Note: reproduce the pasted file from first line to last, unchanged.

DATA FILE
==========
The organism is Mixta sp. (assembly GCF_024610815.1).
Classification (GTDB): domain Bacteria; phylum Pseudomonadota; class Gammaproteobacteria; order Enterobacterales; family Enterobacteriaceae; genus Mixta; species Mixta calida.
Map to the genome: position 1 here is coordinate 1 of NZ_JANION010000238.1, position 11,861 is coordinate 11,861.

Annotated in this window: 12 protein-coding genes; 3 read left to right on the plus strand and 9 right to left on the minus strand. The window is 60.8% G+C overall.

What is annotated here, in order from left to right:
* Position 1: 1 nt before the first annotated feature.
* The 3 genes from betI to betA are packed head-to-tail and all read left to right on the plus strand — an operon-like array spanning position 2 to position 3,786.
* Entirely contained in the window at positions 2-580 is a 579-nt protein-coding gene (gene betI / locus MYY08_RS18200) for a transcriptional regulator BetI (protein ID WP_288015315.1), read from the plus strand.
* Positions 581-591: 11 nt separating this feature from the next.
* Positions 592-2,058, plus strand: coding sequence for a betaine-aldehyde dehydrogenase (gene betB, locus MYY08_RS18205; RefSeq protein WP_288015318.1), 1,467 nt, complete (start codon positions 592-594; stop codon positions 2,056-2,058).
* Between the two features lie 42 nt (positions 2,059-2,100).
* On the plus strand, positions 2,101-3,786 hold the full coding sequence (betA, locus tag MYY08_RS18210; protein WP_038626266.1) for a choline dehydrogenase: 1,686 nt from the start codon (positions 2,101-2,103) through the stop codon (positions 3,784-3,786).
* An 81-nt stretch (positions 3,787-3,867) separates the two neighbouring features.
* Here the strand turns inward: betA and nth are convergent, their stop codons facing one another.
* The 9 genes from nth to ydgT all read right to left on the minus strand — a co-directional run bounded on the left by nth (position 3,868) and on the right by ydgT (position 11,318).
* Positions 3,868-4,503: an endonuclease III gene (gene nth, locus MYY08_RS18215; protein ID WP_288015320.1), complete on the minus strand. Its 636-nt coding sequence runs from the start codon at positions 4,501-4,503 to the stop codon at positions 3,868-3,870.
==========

The organism is Mixta sp. (assembly GCF_024610815.1).
Classification (GTDB): domain Bacteria; phylum Pseudomonadota; class Gammaproteobacteria; order Enterobacterales; family Enterobacteriaceae; genus Mixta; species Mixta calida.
Map to the genome: position 1 here is coordinate 1 of NZ_JANION010000238.1, position 11,861 is coordinate 11,861.

Annotated in this window: 12 protein-coding genes; 3 read left to right on the plus strand and 9 right to left on the minus strand. The window is 60.8% G+C overall.

What is annotated here, in order from left to right:
* Position 1: 1 nt before the first annotated feature.
* The 3 genes from betI to betA are packed head-to-tail and all read left to right on the plus strand — an operon-like array spanning position 2 to position 3,786.
* Entirely contained in the window at positions 2-580 is a 579-nt protein-coding gene (gene betI / locus MYY08_RS18200) for a transcriptional regulator BetI (protein ID WP_288015315.1), read from the plus strand.
* Positions 581-591: 11 nt separating this feature from the next.
* Positions 592-2,058, plus strand: coding sequence for a betaine-aldehyde dehydrogenase (gene betB, locus MYY08_RS18205; RefSeq protein WP_288015318.1), 1,467 nt, complete (start codon positions 592-594; stop codon positions 2,056-2,058).
* Between the two features lie 42 nt (positions 2,059-2,100).
* On the plus strand, positions 2,101-3,786 hold the full coding sequence (betA, locus tag MYY08_RS18210; protein WP_038626266.1) for a choline dehydrogenase: 1,686 nt from the start codon (positions 2,101-2,103) through the stop codon (positions 3,784-3,786).
* An 81-nt stretch (positions 3,787-3,867) separates the two neighbouring features.
* Here the strand turns inward: betA and nth are convergent, their stop codons facing one another.
* The 9 genes from nth to ydgT all read right to left on the minus strand — a co-directional run bounded on the left by nth (position 3,868) and on the right by ydgT (position 11,318).
* Positions 3,868-4,503: an endonuclease III gene (gene nth, locus MYY08_RS18215; protein ID WP_288015320.1), complete on the minus strand. Its 636-nt coding sequence runs from the start codon at positions 4,501-4,503 to the stop codon at positions 3,868-3,870.